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abuse Administration of Justice amount annual annum Aristocracy Bank of England bart betwixt bills bishop borough brother brother-in-law Castlereagh chancellor charges charities Charles chief Church Church of England Civil List classes clerk commissioner corruption Court crown debt deputy ditto Droits of Admiralty duke duties earl Edward emoluments Established Clergy estimate exchequer Excise expenditure expense fund George governor Grants Henry House of Commons income Ireland James John keeper king king's lady late List of Places London lord lord Castlereagh lord chancellor Lottery marquis master ment metropolis millions ministers navy º º parliament patronage payment pension persons Police poor prebend prebendary Prince principle privy privy counsellor proprietor received rector reform reign revenue Robert royal salaries Scotland secretary Sinecures sinecurists son-in-law statutes Thomas tion tithes treasury viscount whole William
Side 446 - That no person who has an office or place of profit under the King, or receives a pension from the Crown, shall be capable of serving as a Member of the House of Commons.
Side 276 - Because they .promise them both by their Sureties ; which promise, when they come to age, themselves are bound to perform.
Side 286 - Receive the Holy Ghost for the Office and work of a Priest in the Church of God, now committed unto thee by the Imposition of our hands. Whose sins thou dost forgive, they are forgiven; and whose sins thou dost retain, they are retained.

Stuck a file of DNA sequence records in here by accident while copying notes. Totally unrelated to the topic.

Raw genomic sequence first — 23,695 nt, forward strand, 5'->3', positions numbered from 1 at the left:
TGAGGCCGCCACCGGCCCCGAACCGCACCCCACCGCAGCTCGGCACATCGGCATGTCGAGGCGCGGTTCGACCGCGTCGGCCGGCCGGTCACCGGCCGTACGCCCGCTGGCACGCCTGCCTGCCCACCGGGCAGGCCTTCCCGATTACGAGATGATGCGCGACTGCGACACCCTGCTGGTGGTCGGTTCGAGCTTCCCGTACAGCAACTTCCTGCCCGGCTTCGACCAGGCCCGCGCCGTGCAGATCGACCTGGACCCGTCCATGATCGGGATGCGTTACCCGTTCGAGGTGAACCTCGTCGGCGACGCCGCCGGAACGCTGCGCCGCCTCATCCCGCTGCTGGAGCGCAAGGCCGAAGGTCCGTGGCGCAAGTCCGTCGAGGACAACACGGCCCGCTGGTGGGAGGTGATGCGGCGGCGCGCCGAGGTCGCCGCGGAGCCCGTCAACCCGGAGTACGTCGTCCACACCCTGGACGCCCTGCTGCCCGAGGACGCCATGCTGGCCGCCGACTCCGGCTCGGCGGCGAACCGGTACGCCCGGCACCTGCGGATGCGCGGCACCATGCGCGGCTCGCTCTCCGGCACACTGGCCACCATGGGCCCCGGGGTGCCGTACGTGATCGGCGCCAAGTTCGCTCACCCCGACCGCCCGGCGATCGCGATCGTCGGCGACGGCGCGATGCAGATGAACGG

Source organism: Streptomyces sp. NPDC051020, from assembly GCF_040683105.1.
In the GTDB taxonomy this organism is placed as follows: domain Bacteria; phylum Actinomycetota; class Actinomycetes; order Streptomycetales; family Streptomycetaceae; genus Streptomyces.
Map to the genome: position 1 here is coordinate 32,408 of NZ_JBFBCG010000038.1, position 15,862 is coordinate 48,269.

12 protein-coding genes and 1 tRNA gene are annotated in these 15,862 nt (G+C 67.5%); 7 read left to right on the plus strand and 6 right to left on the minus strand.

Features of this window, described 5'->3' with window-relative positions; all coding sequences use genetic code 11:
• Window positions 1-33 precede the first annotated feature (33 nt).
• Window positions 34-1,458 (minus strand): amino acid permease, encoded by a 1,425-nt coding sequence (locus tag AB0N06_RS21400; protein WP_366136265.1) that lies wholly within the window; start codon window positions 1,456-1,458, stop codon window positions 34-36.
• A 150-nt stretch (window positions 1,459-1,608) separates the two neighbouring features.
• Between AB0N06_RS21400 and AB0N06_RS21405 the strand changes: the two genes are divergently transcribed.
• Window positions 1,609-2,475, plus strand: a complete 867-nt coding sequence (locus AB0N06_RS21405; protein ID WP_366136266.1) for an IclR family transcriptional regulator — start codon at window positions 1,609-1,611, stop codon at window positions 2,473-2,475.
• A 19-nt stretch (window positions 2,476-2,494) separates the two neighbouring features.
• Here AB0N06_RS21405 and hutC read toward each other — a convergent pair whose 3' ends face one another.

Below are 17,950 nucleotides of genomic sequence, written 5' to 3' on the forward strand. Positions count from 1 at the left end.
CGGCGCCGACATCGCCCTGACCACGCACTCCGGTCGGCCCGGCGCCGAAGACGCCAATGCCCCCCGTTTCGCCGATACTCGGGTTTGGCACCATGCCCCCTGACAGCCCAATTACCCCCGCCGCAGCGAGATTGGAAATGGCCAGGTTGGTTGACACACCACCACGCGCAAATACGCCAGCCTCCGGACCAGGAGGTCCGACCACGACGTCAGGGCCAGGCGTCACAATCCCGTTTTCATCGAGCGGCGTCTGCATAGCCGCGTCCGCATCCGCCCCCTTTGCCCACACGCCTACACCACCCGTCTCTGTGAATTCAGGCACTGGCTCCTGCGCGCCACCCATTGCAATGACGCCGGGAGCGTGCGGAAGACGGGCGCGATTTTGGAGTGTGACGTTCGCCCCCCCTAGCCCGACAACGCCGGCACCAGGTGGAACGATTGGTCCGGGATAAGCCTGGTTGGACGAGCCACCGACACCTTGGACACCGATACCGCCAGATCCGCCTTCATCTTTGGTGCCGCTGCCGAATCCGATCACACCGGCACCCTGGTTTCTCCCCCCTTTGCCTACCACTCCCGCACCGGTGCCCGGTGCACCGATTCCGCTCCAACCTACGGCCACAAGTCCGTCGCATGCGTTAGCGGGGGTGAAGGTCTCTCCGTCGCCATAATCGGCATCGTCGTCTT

Side 279 - At the first establishment of parochial clergy the tithes of the parish were distributed in a fourfold division, — one for the use of the bishop, another for maintaining the fabric of the church, a third for the poor, and the fourth to provide for the incumbent.
Side 330 - They are not in trouble as other men ; neither are they plagued like other men. 6 Therefore pride compasseth them about as a chain ; violence covereth them as a garment. 7 Their eyes stand out with fatness: they have more than heart could wish.
Side 113 - But when the reason of old establishments is gone, it is absurd to preserve nothing but the burthen of them. This is superstitiously to embalm a carcass not worth an ounce of the gums that are used to preserve it.
Side 394 - Duke of Cornwall and Rothsay, Earl of Chester and Carrick, Baron of Renfrew, Lord of the Isles, Great Steward of Scotland, High Steward of Plymouth, Colonel of the 10th Regiment of Dragoons, and Capt.-General of the Hon.
Side 114 - ... all courts, in all ages, JOBS, were still alive ; for whose sake alone it is that any trace of ancient grandeur is suffered to remain. These palaces are a true emblem of some governments ; the inhabitants are decayed, but the governors and magistrates still flourish. They put me in mind of Old...